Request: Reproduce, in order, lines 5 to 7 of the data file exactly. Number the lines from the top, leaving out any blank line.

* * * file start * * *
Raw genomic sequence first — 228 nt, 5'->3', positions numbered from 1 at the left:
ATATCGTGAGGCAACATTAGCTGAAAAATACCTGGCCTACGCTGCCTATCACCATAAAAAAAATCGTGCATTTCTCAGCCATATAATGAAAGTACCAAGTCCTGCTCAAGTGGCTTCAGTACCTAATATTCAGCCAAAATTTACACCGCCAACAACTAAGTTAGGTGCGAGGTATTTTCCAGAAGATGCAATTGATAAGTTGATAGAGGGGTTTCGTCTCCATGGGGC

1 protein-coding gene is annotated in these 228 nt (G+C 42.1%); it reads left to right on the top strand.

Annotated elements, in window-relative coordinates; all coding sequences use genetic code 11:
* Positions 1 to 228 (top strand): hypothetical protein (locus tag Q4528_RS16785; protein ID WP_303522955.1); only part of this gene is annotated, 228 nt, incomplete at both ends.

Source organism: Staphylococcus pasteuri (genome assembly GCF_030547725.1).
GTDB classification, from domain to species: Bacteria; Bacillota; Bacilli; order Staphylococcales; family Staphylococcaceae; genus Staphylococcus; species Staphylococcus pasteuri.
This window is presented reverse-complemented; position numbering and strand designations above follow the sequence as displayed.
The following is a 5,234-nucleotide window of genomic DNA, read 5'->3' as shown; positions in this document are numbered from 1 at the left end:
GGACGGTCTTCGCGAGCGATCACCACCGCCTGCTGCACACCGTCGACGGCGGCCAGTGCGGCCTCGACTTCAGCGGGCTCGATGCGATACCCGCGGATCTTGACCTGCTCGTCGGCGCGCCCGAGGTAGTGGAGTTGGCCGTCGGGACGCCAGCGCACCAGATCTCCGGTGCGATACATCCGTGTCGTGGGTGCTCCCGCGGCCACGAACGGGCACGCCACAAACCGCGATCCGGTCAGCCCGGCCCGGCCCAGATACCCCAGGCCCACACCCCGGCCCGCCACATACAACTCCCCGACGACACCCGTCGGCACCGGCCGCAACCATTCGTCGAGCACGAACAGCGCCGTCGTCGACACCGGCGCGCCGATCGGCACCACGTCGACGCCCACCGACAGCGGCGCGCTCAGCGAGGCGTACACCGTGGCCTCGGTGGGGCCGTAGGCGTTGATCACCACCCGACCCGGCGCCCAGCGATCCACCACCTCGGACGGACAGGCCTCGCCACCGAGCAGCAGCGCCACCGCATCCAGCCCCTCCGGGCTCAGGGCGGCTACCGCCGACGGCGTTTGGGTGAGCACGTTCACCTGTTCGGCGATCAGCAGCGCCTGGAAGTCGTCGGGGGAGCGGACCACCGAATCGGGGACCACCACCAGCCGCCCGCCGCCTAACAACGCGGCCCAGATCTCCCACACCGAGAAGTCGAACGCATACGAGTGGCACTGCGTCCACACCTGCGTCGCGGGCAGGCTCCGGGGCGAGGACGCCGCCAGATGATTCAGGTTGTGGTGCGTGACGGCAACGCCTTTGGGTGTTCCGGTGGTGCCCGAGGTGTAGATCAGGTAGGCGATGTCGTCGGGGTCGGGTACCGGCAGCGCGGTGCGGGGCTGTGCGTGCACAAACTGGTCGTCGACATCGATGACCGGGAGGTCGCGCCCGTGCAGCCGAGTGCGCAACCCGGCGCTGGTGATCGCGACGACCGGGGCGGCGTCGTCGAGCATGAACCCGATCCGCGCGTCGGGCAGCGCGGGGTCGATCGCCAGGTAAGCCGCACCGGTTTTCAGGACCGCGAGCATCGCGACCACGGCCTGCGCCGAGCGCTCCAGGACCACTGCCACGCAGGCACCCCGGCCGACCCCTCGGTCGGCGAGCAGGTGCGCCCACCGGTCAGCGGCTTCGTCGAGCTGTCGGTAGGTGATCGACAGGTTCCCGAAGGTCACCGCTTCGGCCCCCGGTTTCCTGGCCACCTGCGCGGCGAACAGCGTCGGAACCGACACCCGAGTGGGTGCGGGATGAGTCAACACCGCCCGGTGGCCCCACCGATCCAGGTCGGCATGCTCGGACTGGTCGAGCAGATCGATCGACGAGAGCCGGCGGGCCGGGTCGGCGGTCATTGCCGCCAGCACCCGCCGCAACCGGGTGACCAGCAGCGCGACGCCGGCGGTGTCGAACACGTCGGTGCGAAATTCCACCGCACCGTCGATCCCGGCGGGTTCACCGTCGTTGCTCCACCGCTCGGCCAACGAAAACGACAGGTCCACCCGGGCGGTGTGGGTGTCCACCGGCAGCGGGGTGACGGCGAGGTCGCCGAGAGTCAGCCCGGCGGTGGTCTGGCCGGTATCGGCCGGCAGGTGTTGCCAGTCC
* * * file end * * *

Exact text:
* Positions 1 to 228 (top strand): hypothetical protein (locus tag Q4528_RS16785; protein ID WP_303522955.1); only part of this gene is annotated, 228 nt, incomplete at both ends.

Source organism: Staphylococcus pasteuri (genome assembly GCF_030547725.1).
GTDB classification, from domain to species: Bacteria; Bacillota; Bacilli; order Staphylococcales; family Staphylococcaceae; genus Staphylococcus; species Staphylococcus pasteuri.